BOLTING LANDING, N.Y. ( Stockpickr) -- Gold seems to be all the rage lately, and the reasons people have for buying gold are various and diverse, even contradictory. Some like gold as a speculative play, others as a hedge against inflation, or against the U.S. dollar, or against the euro, and yet others like it simply as an asset allocation.
Indeed, investing in gold isn't as straightforward as it might seem, and there are many ways to play the shiny precious metal.
Let us begin with gold producers. Two major gold producers reported earnings this week:
(NEM - Get Report)
(ABX - Get Report)
. Newmont reported earnings of 77 cents on revenue of $2.513 billion. Analysts' consensus estimates were for Newmont to earn 84 cents on revenue of $2.22 billion. Barrick Gold reported earnings of 77 cents on revenue of $2.64 billion. Analysts' consensus estimates were for Barrick to earn 72 cents on revenue of $2.61 billion. Both companies
raised their quarterly dividends
Gold producers will mine and sell gold. However, their fortunes are not solely tied to the spot price of gold. Gold producer earnings and revenues are derived from five major variables:
- The realized price of gold. This is the actual price on average that the producer will sell its gold for.
- The quantity, in ounces, of gold sold, which is based on demand from speculators, jewelry producers and industrial users.
- The capacity to mine gold. This comes not only from existing mines but also from the ability to open up new mines around the world.
- Byproduct sales. In the mining process, other materials are found. We call these byproducts. For example, one of the most abundant materials that is mined along with gold is copper. The mining companies will sell the copper, and from a cost-accounting perspective, the byproduct sales will offset the cost to produce gold.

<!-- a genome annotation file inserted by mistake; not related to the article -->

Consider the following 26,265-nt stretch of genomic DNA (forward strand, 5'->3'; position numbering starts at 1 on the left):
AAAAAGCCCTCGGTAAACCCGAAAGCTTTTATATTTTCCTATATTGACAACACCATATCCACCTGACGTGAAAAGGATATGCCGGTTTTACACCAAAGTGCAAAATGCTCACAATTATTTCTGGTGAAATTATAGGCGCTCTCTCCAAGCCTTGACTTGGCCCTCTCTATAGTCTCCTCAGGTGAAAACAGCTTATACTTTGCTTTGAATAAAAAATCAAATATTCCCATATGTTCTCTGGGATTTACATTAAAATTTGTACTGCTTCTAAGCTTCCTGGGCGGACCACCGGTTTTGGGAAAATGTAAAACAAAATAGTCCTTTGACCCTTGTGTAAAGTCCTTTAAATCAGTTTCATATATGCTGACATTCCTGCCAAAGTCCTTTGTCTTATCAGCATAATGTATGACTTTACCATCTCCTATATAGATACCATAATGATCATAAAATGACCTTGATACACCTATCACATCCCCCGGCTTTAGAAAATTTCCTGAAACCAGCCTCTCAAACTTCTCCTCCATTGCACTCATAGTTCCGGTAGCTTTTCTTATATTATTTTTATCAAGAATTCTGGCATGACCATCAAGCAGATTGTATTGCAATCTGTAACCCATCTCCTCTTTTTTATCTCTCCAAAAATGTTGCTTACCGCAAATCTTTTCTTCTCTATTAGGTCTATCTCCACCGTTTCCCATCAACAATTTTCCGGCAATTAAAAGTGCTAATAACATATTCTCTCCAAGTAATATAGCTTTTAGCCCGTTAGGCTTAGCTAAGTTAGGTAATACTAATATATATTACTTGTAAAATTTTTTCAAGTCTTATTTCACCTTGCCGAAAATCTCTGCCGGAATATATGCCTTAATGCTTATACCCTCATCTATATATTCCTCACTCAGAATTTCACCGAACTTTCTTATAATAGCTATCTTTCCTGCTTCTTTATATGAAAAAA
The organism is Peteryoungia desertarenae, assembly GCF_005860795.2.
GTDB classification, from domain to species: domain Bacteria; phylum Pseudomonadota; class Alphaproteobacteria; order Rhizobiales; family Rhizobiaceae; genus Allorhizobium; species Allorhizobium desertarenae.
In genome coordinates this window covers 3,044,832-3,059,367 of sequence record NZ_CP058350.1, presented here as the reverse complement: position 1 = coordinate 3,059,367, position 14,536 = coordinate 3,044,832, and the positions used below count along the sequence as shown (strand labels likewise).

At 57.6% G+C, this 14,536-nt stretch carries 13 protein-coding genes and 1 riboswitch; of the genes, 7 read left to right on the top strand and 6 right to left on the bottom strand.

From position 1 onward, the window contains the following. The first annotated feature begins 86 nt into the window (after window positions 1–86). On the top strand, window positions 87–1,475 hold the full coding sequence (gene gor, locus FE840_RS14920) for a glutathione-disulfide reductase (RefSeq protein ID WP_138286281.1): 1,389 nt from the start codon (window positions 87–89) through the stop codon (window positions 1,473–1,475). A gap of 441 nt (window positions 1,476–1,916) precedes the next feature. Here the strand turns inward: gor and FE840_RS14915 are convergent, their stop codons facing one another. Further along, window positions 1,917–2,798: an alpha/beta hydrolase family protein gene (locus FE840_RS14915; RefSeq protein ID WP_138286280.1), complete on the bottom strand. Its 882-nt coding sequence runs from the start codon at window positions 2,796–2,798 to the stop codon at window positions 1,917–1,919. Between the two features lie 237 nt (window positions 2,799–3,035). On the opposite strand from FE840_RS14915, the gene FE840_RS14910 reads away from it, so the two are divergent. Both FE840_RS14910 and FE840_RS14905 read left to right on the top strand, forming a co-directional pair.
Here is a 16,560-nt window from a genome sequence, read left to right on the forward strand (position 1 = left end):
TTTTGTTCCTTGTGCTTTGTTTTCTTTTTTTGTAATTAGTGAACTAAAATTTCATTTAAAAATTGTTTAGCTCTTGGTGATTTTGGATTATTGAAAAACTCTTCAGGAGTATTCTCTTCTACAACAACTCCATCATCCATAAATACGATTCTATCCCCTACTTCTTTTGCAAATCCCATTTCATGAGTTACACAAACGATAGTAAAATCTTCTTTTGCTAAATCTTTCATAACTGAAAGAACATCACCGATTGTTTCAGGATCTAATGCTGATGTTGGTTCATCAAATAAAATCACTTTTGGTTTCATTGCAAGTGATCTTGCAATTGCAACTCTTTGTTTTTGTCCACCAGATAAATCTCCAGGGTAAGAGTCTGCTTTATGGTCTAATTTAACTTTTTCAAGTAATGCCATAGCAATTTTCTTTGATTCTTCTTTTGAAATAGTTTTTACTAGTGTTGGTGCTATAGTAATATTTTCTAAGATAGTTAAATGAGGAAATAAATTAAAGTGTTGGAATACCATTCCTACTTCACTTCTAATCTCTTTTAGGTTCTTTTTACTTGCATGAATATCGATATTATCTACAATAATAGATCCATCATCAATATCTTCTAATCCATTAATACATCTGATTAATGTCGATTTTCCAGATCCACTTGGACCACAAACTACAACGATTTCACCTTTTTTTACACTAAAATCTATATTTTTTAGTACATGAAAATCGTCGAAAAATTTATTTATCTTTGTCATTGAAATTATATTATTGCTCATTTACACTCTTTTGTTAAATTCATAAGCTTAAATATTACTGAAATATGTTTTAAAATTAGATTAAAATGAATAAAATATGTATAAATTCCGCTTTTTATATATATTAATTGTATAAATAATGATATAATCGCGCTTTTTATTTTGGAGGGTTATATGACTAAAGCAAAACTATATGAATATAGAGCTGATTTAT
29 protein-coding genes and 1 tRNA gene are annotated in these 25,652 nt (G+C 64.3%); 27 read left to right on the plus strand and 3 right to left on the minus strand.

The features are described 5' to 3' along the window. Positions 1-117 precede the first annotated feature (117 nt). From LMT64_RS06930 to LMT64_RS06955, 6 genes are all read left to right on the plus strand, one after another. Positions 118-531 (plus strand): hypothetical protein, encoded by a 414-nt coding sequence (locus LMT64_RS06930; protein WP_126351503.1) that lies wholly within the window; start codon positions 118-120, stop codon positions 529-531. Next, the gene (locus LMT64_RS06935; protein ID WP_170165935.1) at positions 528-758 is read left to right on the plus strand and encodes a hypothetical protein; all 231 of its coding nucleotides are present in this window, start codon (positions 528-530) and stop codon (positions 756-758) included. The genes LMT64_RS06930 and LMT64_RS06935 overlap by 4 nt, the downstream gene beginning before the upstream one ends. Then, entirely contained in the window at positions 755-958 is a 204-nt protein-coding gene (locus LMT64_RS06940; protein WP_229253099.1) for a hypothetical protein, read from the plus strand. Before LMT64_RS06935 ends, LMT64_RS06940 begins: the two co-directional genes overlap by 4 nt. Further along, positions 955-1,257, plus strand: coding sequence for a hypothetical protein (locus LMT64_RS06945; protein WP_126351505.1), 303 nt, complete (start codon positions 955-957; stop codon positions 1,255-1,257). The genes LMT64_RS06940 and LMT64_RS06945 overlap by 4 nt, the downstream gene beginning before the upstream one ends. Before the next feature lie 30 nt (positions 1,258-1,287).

- Energy costs. While gold may be a commodity that is impacted by inflation and currency movements, so are the energy inputs that are necessary to mine and refine the gold.
Thus, while the revenues and earnings of Newmont and Barrick may be linked to the price of gold, it is not a simple correlation. Both of these companies are well-run. On a P/E basis, I would select the cheaper Barrick over Newmont, but either one would make a fine investment in the world of gold mining.
Let's suppose that you want to ignore all of the above and just invest based on the pure price of gold. There are ways of doing that as well.
The first place that I would look to is to the fund market. You can buy an exchange-traded fund or closed-end fund that holds physical gold. Two suggestions are the
SPDR Gold Trust
Sprott Physical Gold Trust
. While there may be some slight discount or premium of the fund price to the price of gold, in general, GLD equals approximately 1/10th of an ounce of gold, and PHYS equals approximately 1/100th the price of gold. I find the GLD, with its better track record and larger market capitalization, to be a better trading and investment vehicle.